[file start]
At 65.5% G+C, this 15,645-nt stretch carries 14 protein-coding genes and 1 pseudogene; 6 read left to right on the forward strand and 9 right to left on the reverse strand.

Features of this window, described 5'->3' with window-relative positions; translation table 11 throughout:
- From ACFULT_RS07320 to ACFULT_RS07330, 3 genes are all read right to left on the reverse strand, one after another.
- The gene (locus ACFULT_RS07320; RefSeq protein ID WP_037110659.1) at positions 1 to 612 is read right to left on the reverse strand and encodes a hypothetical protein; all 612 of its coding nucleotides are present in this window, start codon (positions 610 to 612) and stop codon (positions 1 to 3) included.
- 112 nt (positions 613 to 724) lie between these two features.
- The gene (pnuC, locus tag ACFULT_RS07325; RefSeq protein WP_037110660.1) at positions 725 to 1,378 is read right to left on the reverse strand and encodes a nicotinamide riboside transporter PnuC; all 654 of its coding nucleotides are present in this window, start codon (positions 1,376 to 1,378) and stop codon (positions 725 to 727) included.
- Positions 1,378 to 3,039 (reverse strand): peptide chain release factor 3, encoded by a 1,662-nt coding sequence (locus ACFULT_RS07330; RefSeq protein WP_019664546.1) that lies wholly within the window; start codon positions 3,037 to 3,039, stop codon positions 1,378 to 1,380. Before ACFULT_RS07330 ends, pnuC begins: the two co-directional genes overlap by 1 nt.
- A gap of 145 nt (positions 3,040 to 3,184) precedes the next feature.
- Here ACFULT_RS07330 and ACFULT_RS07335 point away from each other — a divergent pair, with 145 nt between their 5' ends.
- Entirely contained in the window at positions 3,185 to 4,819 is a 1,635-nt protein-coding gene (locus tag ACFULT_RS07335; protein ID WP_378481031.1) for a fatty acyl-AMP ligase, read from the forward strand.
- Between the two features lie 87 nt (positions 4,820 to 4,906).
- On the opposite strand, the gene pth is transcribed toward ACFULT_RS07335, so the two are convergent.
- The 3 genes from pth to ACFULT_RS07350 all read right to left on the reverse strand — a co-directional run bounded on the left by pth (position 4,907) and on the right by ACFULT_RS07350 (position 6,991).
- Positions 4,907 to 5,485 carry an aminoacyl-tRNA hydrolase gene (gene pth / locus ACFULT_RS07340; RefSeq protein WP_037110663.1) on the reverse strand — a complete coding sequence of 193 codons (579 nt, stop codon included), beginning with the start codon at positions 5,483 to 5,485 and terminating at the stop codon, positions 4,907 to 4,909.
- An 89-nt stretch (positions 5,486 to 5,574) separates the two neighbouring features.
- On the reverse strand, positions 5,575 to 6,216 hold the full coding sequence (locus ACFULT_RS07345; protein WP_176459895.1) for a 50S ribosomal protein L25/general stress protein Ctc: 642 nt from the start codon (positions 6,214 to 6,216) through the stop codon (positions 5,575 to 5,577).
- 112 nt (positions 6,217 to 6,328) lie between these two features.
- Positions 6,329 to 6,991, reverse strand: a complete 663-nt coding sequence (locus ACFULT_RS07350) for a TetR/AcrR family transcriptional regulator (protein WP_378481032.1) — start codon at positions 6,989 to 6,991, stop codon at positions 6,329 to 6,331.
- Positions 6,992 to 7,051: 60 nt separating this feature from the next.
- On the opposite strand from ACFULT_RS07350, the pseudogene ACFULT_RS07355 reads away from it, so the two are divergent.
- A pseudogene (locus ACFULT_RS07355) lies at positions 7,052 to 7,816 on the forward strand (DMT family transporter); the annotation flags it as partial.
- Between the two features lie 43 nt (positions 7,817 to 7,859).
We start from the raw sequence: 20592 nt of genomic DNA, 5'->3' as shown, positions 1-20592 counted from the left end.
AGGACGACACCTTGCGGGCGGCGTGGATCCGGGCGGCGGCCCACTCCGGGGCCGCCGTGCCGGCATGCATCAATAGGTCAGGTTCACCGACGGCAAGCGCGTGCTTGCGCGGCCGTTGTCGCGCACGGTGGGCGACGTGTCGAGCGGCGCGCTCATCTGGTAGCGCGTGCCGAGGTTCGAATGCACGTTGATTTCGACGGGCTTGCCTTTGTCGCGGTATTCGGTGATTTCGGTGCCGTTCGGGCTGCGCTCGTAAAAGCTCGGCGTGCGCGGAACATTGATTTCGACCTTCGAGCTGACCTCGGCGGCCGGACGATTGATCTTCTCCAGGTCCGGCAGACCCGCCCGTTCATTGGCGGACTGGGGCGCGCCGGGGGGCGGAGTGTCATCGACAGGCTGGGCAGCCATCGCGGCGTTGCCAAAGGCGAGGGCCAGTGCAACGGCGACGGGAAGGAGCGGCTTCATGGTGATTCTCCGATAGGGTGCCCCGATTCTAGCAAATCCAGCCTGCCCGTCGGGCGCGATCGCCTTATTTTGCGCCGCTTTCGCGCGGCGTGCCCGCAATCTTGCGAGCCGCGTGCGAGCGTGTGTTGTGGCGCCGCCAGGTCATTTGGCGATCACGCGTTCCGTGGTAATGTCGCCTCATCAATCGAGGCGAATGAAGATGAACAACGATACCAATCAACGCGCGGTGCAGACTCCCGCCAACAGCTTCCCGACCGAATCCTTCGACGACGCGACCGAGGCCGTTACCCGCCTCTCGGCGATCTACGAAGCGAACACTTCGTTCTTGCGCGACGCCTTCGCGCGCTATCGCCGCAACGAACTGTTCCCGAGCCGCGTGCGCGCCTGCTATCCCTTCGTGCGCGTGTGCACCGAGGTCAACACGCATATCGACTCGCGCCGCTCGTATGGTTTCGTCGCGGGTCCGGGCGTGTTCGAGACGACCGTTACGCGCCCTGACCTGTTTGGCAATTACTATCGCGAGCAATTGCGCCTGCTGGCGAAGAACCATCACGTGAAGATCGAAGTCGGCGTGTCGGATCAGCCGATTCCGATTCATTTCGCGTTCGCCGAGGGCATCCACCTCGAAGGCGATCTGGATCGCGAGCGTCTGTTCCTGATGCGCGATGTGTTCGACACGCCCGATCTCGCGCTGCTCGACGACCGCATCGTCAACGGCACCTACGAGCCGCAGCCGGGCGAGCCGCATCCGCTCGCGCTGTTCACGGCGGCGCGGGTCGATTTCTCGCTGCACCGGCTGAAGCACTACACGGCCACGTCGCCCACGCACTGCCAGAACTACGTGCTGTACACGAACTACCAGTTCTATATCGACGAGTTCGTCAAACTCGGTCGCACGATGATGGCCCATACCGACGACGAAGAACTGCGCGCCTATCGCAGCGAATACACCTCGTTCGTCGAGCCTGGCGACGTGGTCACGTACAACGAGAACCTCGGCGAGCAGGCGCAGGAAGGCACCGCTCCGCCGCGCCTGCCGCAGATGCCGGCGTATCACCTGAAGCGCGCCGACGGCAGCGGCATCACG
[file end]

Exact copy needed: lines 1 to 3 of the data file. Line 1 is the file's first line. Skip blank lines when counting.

At 65.5% G+C, this 15,645-nt stretch carries 14 protein-coding genes and 1 pseudogene; 6 read left to right on the forward strand and 9 right to left on the reverse strand.

Features of this window, described 5'->3' with window-relative positions; translation table 11 throughout:
- From ACFULT_RS07320 to ACFULT_RS07330, 3 genes are all read right to left on the reverse strand, one after another.